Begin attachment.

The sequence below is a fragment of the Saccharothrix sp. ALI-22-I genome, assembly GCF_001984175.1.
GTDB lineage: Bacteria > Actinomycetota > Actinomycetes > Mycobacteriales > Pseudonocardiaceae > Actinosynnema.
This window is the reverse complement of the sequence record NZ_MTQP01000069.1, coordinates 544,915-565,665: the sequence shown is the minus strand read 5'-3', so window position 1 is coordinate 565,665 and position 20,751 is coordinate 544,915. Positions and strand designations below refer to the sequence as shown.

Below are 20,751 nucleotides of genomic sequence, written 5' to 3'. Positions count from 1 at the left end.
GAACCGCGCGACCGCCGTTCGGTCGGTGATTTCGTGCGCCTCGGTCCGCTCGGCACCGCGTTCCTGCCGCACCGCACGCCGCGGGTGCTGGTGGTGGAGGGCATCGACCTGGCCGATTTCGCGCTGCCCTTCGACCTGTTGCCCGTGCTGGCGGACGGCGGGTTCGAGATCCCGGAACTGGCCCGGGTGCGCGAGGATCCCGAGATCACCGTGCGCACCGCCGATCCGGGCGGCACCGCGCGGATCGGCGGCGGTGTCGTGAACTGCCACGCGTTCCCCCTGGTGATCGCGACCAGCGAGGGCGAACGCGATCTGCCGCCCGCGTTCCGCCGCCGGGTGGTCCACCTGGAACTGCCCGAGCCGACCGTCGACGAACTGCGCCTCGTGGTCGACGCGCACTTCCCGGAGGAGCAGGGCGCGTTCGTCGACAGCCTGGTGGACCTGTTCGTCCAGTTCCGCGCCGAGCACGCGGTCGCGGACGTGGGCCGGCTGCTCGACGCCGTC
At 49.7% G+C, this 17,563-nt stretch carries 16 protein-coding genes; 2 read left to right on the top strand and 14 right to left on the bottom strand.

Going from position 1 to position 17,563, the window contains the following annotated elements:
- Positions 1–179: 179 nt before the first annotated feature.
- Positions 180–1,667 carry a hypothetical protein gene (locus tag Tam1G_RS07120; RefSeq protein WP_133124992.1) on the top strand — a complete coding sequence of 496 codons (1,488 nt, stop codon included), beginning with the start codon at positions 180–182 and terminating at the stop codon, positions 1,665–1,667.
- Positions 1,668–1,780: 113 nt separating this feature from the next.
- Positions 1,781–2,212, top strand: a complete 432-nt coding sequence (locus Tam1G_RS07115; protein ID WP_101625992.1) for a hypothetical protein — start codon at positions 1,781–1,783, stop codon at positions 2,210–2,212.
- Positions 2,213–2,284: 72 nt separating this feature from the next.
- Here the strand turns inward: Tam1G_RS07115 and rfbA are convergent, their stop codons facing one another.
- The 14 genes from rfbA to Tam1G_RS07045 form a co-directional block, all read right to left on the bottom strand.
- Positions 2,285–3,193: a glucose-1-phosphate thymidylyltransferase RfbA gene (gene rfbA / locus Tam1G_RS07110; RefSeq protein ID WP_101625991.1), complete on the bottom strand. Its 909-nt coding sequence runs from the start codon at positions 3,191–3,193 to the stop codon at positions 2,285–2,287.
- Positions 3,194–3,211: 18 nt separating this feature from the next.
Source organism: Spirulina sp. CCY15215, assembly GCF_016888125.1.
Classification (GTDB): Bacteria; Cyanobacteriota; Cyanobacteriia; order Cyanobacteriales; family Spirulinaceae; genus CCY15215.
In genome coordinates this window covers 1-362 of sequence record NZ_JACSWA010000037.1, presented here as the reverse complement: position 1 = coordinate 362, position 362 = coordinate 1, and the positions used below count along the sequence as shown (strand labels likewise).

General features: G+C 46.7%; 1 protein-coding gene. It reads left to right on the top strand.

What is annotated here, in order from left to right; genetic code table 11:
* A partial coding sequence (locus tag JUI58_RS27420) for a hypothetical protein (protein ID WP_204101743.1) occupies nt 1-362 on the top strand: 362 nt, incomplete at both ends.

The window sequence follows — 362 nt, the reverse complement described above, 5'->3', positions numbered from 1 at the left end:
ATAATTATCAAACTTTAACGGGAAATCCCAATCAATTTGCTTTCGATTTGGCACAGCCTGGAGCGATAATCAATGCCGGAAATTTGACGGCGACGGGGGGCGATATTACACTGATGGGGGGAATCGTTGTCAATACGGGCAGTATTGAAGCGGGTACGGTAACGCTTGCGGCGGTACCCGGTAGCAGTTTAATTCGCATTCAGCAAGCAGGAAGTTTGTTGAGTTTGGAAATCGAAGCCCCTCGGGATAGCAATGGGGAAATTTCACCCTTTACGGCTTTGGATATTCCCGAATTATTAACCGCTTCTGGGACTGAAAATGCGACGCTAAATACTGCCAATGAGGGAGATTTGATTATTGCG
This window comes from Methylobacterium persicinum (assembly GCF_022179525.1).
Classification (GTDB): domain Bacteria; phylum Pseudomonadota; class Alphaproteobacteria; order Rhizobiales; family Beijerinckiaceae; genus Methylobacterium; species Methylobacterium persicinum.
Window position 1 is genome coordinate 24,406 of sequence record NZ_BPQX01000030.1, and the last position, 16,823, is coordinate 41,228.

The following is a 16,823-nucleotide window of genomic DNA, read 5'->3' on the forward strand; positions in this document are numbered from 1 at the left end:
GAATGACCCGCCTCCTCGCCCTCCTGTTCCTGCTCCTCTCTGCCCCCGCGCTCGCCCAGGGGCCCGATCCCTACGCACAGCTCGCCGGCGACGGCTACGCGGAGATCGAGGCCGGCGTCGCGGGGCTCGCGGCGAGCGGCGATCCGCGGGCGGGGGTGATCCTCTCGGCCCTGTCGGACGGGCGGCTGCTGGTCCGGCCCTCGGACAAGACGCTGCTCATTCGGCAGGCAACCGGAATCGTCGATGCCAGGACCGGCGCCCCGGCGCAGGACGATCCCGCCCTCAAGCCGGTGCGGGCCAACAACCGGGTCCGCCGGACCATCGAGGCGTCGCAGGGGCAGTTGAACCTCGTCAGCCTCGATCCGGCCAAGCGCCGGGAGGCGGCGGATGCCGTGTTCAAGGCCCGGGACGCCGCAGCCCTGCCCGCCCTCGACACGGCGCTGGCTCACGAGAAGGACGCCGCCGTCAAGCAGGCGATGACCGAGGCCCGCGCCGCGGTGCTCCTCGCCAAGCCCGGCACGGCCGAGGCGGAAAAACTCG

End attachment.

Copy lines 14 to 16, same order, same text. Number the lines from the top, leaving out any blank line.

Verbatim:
- The 14 genes from rfbA to Tam1G_RS07045 form a co-directional block, all read right to left on the bottom strand.
- Positions 2,285–3,193: a glucose-1-phosphate thymidylyltransferase RfbA gene (gene rfbA / locus Tam1G_RS07110; RefSeq protein ID WP_101625991.1), complete on the bottom strand. Its 909-nt coding sequence runs from the start codon at positions 3,191–3,193 to the stop codon at positions 2,285–2,287.
- Positions 3,194–3,211: 18 nt separating this feature from the next.